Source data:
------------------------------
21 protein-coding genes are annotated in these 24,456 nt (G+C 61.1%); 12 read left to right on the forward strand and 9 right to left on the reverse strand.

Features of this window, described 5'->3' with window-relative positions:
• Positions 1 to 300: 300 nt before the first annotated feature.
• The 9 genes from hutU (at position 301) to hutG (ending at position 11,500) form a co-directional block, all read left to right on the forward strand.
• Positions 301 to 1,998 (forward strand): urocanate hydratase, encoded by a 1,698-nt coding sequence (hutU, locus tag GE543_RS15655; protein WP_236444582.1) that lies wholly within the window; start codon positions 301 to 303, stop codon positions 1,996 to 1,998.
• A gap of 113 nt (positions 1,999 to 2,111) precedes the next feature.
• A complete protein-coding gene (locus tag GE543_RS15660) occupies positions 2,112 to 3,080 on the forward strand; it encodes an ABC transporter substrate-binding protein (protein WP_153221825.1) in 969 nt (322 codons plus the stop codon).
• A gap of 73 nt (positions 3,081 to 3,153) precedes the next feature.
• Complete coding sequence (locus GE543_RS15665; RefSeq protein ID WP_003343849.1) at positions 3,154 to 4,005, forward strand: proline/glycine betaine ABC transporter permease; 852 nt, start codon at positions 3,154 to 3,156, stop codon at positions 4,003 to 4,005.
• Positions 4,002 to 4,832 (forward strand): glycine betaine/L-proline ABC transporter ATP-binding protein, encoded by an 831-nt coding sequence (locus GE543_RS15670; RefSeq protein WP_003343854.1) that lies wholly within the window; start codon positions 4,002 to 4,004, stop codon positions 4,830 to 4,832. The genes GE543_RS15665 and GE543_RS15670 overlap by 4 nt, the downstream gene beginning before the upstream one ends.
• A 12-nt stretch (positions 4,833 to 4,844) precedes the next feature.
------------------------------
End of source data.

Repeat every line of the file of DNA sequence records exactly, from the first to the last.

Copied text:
21 protein-coding genes are annotated in these 24,456 nt (G+C 61.1%); 12 read left to right on the forward strand and 9 right to left on the reverse strand.

Features of this window, described 5'->3' with window-relative positions:
• Positions 1 to 300: 300 nt before the first annotated feature.
• The 9 genes from hutU (at position 301) to hutG (ending at position 11,500) form a co-directional block, all read left to right on the forward strand.
• Positions 301 to 1,998 (forward strand): urocanate hydratase, encoded by a 1,698-nt coding sequence (hutU, locus tag GE543_RS15655; protein WP_236444582.1) that lies wholly within the window; start codon positions 301 to 303, stop codon positions 1,996 to 1,998.
• A gap of 113 nt (positions 1,999 to 2,111) precedes the next feature.
• A complete protein-coding gene (locus tag GE543_RS15660) occupies positions 2,112 to 3,080 on the forward strand; it encodes an ABC transporter substrate-binding protein (protein WP_153221825.1) in 969 nt (322 codons plus the stop codon).
• A gap of 73 nt (positions 3,081 to 3,153) precedes the next feature.
• Complete coding sequence (locus GE543_RS15665; RefSeq protein ID WP_003343849.1) at positions 3,154 to 4,005, forward strand: proline/glycine betaine ABC transporter permease; 852 nt, start codon at positions 3,154 to 3,156, stop codon at positions 4,003 to 4,005.
• Positions 4,002 to 4,832 (forward strand): glycine betaine/L-proline ABC transporter ATP-binding protein, encoded by an 831-nt coding sequence (locus GE543_RS15670; RefSeq protein WP_003343854.1) that lies wholly within the window; start codon positions 4,002 to 4,004, stop codon positions 4,830 to 4,832. The genes GE543_RS15665 and GE543_RS15670 overlap by 4 nt, the downstream gene beginning before the upstream one ends.
• A 12-nt stretch (positions 4,833 to 4,844) precedes the next feature.